On the Friday just prior to the ADA Scientific Sessions in San Francisco last week, we hosted our second-ever DiabetesMine D-Data ExChange event at a very cool "urban" meeting venue just blocks from the big convention center. Photos from that event are up now on our Facebook page.
"Your event provided a forum for discussing critical issues that aren't yet on the radar screen of the professional diabetes community and not addressed at all at the ADA Scientific Sessions," according to Dr. Howard Wolpert, senior physician and director of the new Joslin Institute for Technology Translation. He praised the "spectrum of expertise" in the room, including two FDA folks, senior leadership from JDRF, and a who's who of D-data and device developers. In terms of a patient-led initiative to quickly find ways for modern technology to improve our lives, we couldn't be happier with how this gathering turned out!
It was an incredible coming-together of about 75 people with hands-on involvement in diabetes tech innovation, and in particular, data and device interoperability issues. Our group spanned the gamut from FDA directors and big device makers to researchers from large clinics, like Dr. Wolpert, to the folks from Canada who are actually authoring new industry standards, to independent patient-entrepreneurs hacking their own solutions.
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Like the first D-Data ExChange last Fall, the intent was to bring these key folks together to talk about how new applications and platforms can leverage diabetes data do good:
- produce healthier outcomes
- reduce healthcare costs
- increase transparency to policy decision-makers and care teams
- improve prospects for patient engagement (we PWDs will use these tools more if they can accomplish something valuable for us!)
The theme of course was #WeAreNotWaiting -- we know there's a ton of potential in this technology, but we haven't really been able to tap into it yet because of the "missing link" of data interoperability.
For this half-day event, we tried to give folks a smattering of what's happening in diabetes innovation from a variety of angles:
Large Clinics - David Kerr, director of Innovation and Research at the Sansum Diabetes Institute in Santa Barbara, gave a great opening talk about new ways that they are looking at the interaction of people, machines, and the social side of diabetes care. Check out Slide 6 of his talk for what's still wrong with diabetes tech tools today.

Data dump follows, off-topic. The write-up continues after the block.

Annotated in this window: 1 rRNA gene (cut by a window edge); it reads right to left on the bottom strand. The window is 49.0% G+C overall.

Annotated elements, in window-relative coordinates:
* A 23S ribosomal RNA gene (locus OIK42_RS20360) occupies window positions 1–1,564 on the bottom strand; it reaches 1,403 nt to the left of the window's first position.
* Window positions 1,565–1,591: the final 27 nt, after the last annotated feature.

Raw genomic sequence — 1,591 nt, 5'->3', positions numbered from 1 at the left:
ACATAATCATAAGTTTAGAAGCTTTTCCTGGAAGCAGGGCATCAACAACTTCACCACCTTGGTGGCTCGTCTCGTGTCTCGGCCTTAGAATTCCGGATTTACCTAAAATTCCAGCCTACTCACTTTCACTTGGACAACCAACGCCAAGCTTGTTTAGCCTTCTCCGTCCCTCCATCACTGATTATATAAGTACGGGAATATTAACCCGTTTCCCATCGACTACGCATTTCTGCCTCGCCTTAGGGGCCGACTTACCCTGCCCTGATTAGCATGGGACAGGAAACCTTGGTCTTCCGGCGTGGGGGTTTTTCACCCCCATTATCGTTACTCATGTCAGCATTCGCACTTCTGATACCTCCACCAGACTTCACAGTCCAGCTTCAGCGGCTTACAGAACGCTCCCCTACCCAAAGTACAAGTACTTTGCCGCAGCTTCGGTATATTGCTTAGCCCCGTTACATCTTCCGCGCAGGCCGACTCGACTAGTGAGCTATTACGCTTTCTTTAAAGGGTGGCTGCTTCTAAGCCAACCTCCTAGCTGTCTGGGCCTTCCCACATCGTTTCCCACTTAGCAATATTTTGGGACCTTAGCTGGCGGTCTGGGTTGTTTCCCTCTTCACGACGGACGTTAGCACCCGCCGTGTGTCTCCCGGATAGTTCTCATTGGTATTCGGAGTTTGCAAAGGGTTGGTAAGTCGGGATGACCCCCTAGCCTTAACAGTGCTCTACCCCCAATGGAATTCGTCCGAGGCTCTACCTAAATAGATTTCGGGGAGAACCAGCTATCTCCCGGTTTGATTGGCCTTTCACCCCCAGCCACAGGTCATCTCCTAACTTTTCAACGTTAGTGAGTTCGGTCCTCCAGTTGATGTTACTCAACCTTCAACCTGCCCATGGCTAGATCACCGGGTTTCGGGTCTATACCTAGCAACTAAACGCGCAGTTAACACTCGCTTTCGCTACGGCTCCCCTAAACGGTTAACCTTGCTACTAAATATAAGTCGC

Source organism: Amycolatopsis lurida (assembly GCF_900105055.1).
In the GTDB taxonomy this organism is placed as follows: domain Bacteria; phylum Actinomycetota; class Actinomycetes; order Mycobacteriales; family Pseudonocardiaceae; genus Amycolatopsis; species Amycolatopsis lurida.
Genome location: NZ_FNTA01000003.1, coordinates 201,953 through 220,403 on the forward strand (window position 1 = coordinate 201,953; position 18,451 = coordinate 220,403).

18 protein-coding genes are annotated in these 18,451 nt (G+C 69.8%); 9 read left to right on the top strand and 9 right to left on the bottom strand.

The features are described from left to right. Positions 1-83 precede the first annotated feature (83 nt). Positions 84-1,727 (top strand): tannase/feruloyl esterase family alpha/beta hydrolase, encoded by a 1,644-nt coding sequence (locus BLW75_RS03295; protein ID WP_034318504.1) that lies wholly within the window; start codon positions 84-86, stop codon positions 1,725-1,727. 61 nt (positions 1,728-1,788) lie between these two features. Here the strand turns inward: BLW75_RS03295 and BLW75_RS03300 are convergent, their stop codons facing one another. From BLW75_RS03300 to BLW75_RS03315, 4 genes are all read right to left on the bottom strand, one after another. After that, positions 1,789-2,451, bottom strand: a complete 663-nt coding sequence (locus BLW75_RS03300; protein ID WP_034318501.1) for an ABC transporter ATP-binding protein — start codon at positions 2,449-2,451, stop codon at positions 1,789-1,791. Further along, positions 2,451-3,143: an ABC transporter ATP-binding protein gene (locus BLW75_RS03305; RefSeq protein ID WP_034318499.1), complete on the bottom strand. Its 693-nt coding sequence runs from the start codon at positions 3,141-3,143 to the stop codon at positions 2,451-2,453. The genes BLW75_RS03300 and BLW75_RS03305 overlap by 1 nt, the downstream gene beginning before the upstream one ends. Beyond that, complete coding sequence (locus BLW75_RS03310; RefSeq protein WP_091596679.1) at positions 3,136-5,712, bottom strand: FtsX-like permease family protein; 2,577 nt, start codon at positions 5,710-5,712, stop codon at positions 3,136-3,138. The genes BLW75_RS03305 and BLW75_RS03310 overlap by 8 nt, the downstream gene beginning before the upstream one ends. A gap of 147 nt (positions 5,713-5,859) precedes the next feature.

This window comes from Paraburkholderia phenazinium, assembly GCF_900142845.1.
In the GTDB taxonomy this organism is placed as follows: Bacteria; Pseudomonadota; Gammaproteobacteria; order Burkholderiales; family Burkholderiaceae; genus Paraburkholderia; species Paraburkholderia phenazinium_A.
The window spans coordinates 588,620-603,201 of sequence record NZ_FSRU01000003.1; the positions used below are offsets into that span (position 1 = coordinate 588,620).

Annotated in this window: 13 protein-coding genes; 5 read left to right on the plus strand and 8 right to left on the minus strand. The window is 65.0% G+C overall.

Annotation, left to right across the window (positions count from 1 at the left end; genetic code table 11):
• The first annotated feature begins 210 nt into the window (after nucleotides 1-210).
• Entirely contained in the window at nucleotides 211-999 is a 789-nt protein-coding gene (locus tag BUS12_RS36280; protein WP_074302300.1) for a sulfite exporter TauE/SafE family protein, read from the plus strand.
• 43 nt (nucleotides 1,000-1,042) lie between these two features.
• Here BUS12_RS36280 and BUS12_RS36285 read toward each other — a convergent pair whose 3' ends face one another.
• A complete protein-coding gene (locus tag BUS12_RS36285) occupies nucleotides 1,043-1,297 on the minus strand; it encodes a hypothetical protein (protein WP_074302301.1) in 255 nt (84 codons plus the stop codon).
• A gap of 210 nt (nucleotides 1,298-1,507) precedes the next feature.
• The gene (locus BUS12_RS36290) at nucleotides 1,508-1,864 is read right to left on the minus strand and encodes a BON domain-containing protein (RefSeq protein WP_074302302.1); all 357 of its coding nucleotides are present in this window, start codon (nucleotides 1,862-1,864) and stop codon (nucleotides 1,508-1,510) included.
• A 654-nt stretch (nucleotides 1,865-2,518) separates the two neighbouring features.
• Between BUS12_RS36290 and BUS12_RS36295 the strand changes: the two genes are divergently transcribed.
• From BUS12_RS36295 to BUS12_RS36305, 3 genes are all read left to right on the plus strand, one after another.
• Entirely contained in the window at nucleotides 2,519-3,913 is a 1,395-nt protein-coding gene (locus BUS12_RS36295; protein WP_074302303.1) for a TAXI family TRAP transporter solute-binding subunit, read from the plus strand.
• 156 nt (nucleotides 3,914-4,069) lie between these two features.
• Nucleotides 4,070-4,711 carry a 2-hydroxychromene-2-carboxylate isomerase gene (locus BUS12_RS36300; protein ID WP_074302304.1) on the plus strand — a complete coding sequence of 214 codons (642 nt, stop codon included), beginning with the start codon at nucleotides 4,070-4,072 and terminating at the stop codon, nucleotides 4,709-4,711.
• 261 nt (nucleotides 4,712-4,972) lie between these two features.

In the Trenches of Patient Care - Emily Garber, a clinical dietitian and CDE at Duke University Hospital in North Carolina, is an insulin pump trainer who works with pediatric and high-risk pregnancy populations. Based on the needs she's seen in her work, she founded a startup called Medtuit to develop two mobile apps designed to improve the health and nutrition status of these populations. We asked her to present her experience as a case study of conceptualizing and then creating and testing useful tech apps that help patients and doctors in the real world.
At the National Health Data Policy Level - Horst Merkle, Director of Information Management Systems for Roche Diabetes Care and VP of Continua Health Alliance explained how Continua is working to create "global plug-and-play interoperability design guidelines" and a product certification program for all of these data-driven health tools. They still face considerable challenges with governments and industry players pushing back (or dragging their feet), but he named Denmark as a shining example of how a unified Health IT framework can benefit all.
The #WeAreNotWaiting Call to Action - Howard Look, CEO of Tidepool and co-host of this event, addressed established diabetes device makers in his talk. He started by asking the big questions about data ownership and access:
And then he presented the grid below, which the #WeAreNotWaiting team has been working on for several months, that rates the big D-device makers on various measures of "openness." We decided to anonymize it, in order not to put the folks from these companies sitting in the room too much on the spot; they are, after all, the individuals who are passionately pressing towards these goals. And better yet, Tidepool is in active talks with most of these vendors about collaborations and ways to make their platforms more open. The idea is that by the time our next D-Data ExChange rolls around in November, this grid will look a lot more green!